Posted: February 24, 2009, 4:15 p.m. EST
Hedgehogs don’t have fur but they might require occasional baths. To bathe a hedgehog, Selena Buck, a breeder at Hurricane Hedgehogs in Winter Haven, Florida recommends a water bath with baby shampoo. Dry the hedgehog off with a warm towel fresh from a dryer. It takes about 30 to 45 minutes to fully dry a hedgehog, she said.
Once every two to three weeks, hedgehogs' nails should be trimmed with a small nail clipper. Buck said giving the hedgehog a foot bath first makes it easier to prevent it from rolling up and hiding its feet. Teeth, however, should stay trimmed on their own, as hedgehogs' diet of hard food and mealworms keep teeth filed down. Ears are typically low-maintenance as well, though Buck said a hedgehog owner should keep an eye on them.
"If you see their ears are getting tattered, you might [put] some lotion on them," she said.
Rat and Mouse Grooming
These rodents are both fond of self-grooming, said Dale Taylor, vice president of the American Fancy Rat and Mouse Association. Both species tend to groom themselves and each other fastidiously, Taylor said, much like cats do — from head to toe multiple times a day. This includes their ears, which owners should not try to clean themselves.
Though coat care is not required for either rats or mice, Taylor said that a tail can be cleaned and softened with an emollient lanolin or cold cream.
"If a person is careful, they can lightly use an old toothbrush, working downward through the tail, then wiping the lotion off with a terry towel," Taylor said.
A finishing touch to the coat can be accomplished by rubbing the coat down with a silk scarf to make hairs lie flat, she added.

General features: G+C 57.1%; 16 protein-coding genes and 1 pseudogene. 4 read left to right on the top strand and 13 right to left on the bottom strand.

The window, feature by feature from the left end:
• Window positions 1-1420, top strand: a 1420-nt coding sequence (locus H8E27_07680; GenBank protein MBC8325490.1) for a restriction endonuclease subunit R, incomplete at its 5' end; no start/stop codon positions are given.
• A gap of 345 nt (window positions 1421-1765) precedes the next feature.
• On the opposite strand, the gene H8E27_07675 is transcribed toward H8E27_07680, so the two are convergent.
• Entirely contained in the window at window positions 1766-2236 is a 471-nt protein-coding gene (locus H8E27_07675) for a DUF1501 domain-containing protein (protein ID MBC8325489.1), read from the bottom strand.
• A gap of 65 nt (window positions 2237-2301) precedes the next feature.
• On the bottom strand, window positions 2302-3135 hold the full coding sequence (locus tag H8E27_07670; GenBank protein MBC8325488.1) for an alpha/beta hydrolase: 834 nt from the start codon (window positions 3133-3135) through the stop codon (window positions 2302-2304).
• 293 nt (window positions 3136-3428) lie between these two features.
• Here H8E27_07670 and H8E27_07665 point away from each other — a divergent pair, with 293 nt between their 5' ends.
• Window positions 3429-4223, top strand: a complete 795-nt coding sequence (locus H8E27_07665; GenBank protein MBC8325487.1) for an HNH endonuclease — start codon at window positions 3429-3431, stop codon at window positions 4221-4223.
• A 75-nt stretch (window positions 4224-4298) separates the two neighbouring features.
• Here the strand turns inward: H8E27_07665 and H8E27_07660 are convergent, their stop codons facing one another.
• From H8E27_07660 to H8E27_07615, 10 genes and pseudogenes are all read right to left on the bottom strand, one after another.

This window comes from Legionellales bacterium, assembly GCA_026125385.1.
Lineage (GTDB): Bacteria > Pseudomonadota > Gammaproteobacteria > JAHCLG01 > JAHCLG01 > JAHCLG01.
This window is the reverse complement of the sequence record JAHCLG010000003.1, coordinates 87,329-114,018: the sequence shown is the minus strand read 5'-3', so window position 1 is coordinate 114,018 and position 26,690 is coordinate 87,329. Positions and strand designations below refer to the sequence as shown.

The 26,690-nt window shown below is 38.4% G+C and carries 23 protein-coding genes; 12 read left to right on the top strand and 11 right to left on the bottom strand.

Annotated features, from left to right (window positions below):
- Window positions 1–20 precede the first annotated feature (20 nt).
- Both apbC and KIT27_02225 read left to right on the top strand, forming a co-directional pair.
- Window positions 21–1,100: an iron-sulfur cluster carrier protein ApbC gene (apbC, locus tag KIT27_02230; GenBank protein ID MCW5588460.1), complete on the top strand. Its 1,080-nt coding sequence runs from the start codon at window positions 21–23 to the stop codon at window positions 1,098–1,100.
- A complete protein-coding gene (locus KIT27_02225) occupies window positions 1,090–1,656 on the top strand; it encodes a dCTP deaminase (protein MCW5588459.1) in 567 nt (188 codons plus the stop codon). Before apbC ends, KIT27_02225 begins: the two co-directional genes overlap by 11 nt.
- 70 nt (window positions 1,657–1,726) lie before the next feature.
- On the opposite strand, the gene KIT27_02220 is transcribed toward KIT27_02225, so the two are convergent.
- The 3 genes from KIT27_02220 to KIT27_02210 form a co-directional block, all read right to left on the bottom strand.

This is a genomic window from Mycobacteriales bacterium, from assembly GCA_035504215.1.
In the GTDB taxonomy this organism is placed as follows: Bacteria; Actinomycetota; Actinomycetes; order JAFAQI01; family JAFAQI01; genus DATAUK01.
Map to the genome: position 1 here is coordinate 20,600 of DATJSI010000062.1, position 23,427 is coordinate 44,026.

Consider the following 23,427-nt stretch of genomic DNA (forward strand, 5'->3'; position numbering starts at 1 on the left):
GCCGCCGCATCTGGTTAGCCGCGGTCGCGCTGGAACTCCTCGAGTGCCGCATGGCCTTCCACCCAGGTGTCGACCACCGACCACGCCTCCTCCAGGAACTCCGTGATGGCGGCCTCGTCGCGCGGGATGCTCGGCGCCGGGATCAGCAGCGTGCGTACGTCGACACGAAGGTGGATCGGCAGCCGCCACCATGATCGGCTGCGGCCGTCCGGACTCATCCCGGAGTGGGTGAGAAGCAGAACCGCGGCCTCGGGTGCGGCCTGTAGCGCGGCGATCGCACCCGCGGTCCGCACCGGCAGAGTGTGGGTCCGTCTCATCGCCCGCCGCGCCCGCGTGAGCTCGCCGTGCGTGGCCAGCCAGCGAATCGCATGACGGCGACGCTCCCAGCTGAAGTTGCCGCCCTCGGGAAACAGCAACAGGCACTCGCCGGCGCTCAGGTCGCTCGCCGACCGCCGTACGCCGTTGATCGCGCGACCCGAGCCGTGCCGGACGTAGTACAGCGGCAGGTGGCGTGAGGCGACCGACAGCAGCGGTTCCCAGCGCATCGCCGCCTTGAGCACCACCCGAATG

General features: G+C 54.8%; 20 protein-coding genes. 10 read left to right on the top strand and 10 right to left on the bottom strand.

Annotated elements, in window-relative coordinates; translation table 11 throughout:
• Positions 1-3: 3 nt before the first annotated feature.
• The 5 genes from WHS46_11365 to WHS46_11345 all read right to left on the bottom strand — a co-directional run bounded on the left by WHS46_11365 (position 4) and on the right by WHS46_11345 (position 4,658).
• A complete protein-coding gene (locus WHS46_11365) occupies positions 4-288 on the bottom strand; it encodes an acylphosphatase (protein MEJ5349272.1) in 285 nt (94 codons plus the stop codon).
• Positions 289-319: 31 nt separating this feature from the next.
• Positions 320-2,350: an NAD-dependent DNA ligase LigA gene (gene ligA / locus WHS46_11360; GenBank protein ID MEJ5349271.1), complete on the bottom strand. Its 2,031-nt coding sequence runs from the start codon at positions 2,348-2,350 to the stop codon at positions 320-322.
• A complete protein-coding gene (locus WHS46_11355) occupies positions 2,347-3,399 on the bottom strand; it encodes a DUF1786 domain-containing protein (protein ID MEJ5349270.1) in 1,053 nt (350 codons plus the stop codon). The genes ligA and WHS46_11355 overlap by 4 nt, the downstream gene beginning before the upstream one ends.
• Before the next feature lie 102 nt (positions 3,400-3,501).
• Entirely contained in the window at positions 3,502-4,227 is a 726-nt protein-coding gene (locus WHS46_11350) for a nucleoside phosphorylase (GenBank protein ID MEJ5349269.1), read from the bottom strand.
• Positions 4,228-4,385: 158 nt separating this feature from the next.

Nails should be clipped about once a week, and owners should take care to only remove just the tip. Alternatively, an emery board can be used to file down the nails, and Taylor said red bricks like those used to build fireplaces can also be placed at the entrance of a rat's cage so that as the rat walks out, nails brush against the rough surface and get filed down.
Because of constant chewing, rats and mice wear down their own teeth, unless dental problems arise. Veterinarians will trim down teeth if such a situation occurs.
Because rabbits get cold easily, bathing in water is generally discouraged, said Mary Hammond, breeder at Weed Flemish Giant Rabbitry in Weed, California. If bathing is absolutely necessary, Hammond recommends a dry shampoo. Coats do need brushing on a regular basis, especially rabbits with uniquely textured fur, like angora rabbits.
Once a month, Hammond said to do a nail trimming on the rabbit, cutting the nails as bluntly as possible without harming the quick. She suggests rabbit owners buy a special canvas bag with holes in it, designed to hold a rabbit's feet still during trimming.
Teeth should be watched in rabbits, but not trimmed, as chewing on wood, carrots and hay frequently should keep the length down, Hammond said. If teeth trimming becomes necessary, it's a sign of a malocclusion, and should be taken care of by a veterinarian.
In rabbits' ears, check for mites and any earwax buildup. Use ear mite droplets, putting six to seven in each ear if mites are spotted, and clean out wax with alcohol pads, Hammond said.
Sugar Glider Grooming
Like most other small animals, sugar gliders are avid self-groomers, keeping themselves clean every day with multiple baths. Val Betts, public relations representative for The Glider Initiative, said that the only time a sugar glider would need a bath would be if it were too ill to bathe itself. Their coats stay clean and groomed because of the sugar glider's use of its nails to comb and pick through its own fur, Betts said.
Owners must trim the sugar gliders' nails themselves. Every other week, Betts does a trim on her gliders, which helps prevent their nails snagging any fabric in their cage. She uses cuticle clippers and clips the very tip of the nail off, following the curve of the nail.
Feeding a sugar glider mealworms, crickets and eucalyptus bark helps clean between sugar gliders' teeth. This provides sugar gliders with a treat and a dental cleansing in just a few bites.
"It's necessary that they have some bugs in their diet for cleaning their teeth and are allowed more natural activities, like stripping bark off branches, or a pecan they can crack open," Betts said.
Ear infections in a sugar glider occur, but owners needn't clean the ears out themselves – a sugar glider's agile hands take care of it.